Tutorial: Introduction to Propensity Score Methods with R

Jason Bryer, University of Albany and Robert Pruzek, University of Albany


The use of propensity score methods (Rosenbaum & Rubin, 1983) for estimating causal effects in observational studies or certain kinds of quasi-experiments has been increasing in the social sciences (Thoemmes & Kim, 2011) and in medical research (Austin, 2008) in the last decade. Propensity score analysis (PSA) attempts to adjust selection bias that occurs due to the lack of randomization. Analysis is typically conducted in two phases where in phase I, the probability of placement in the treatment is estimated to identify matched pairs or clusters so that in phase II, comparisons on the dependent variable can be made between matched pairs or within clusters. R (R Core Team, 2012) is ideal for conducting PSA given its wide availability of the most current statistical methods vis-à-vis add-on packages as well as its superior graphics capabilities.


The proposed workshop will provide participants with a theoretical overview of propensity score methods as well as illustrations and discussion of PSA applications. Methods used in phase I of PSA (i.e. models or methods for estimating propensity scores) include logistic regression, classification trees, and matching. Discussions on appropriate comparisons and estimations of effect size and confidence intervals in phase II will also be covered. The use of graphics for diagnosing covariate balance as well as summarizing overall results will be emphasized. Lastly, the extension of PSA methods for multilevel data will also be presented.



Basic knowledge of regression models and statistics.

Intended Audience

This tutorial is intended for anyone who wished to use propensity score models for estimating causal effects in observational studies.

Workshop Materials

Materials will include slides, R scripts, and data and will be made available on the website below.

Related Links

R Packages

There are a number of R packages available for conducting propensity score analysis. We will utilize the following R packages:


Rosenbaum, P.R., & Rubin, D.B. (1983). The central role of the propensity score in observational studies for causal effects. Biometrika, 70(1), 41-55.

Rosenbaum, P.R. (2010). Design of Observational Studies. New York: Springer. Austin, P. C. (2011). Comparing paired vs non-paired statistical methods of analyses when making inferences about absolute risk reductions in propensity-score matched samples. Statistics in Medicine, 30.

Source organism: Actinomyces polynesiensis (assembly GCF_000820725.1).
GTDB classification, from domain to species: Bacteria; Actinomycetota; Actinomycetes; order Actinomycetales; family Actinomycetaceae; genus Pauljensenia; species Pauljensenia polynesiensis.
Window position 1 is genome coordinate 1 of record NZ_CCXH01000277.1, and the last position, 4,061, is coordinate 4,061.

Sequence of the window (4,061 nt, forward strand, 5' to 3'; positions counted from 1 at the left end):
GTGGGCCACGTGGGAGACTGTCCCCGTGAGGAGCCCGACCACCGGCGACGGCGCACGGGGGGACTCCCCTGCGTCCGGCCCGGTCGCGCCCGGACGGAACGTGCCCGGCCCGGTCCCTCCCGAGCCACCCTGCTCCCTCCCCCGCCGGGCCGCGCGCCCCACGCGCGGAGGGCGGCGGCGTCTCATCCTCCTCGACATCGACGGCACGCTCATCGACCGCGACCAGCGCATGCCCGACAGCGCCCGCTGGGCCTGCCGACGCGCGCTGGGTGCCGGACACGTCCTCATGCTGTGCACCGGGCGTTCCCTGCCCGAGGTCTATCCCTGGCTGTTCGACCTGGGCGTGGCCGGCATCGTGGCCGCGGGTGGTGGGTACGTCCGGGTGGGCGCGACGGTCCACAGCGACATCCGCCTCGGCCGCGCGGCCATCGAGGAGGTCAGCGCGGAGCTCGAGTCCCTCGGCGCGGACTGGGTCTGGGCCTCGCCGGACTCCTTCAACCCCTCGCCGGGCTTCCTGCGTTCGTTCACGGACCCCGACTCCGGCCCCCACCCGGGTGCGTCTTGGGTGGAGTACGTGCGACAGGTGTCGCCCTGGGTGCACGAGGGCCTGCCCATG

Bryer, J. (2011). multilevelPSA: Multilevel propensity score analysis [Computer software manual]. Retrieved from

Bryer, J., & Pruzek, R.M. (2011). An international comparison of private and public schools using multilevel propensity score methods and graphics (Abstract). Multivariate Behavioral Research, 46(6), 1010-1011.

Helmreich, J. E., & Pruzek, R. M. (2009). PSAgraphics: An R package to support propensity score analysis. Journal of Statistical Software, 29(6). Available from

Ho, D.E., Imai, K., King, G., and Stuart, E.A (2011). MatchIt: Nonparametric Preprocessing for Parametric Causal Inference. Journal of Statistical Software 42(8). Hothorn, T., Hornik, K., & Zeileis, A. (2006). Unbiased Recursive Partitioning: A Conditional Inference Framework. Journal of Computational and Graphical Statistics, 15(3), 651--674.

R Core Team (2012). R: A language and environment for statistical computing. R Foundation for Statistical Computing, Vienna, Austria. ISBN 3-900051-07-0. Rosenbaum, P.R. (2005). Sensitivity analysis in observational studies. In B.S. Everitt & D.C. Howell Encyclopedia of Statistics in Behavioral Science, pp. 1809-1814. Chichester: John Wiley & Sons.

Rosenbaum, P.R. (2012). Testing one hypothesis twice in observational studies. Biometrika. Sekhon, J.S. (2011). Multivariate and Propensity Score Matching Software with Automated Balance Optimization: The Matching Package for R. Journal of Statistical Software, 42(7), 1-52. Shadish, W.R., Clark, M.H., & Steiner, P.M. (2008). Can nonrandomized experiments yield accurate answers? A randomized experiment comparing random and nonrandom assignments. Journal of the American Statistical Association, 103(484). 1334-1356.

Stuart, E. A. (2010). Matching methods for causal inference: A review and a look forward. Statistical Science, 25, 1-21. Stuart, E.A., & Rubin, D.B. (2007). Best practices in quasi-experimental designs: Matching methods for causal inference. Chapter 11 (pp. 155-176) in J. Osborne (Ed.). Best Practices in Quantitative Social Science. Thousand Oaks, CA: Sage Publications.

Therneau, T., Atkinson, B., & Ripley, B. (2012). rpart: Recursive Partitioning. R package version 4.0-1. Thoemmes, F. J., & Kim, E. S. (2011). A systematic review of propensity score methods in the social sciences. Multivariate Behavioral Research, 46, 90-118.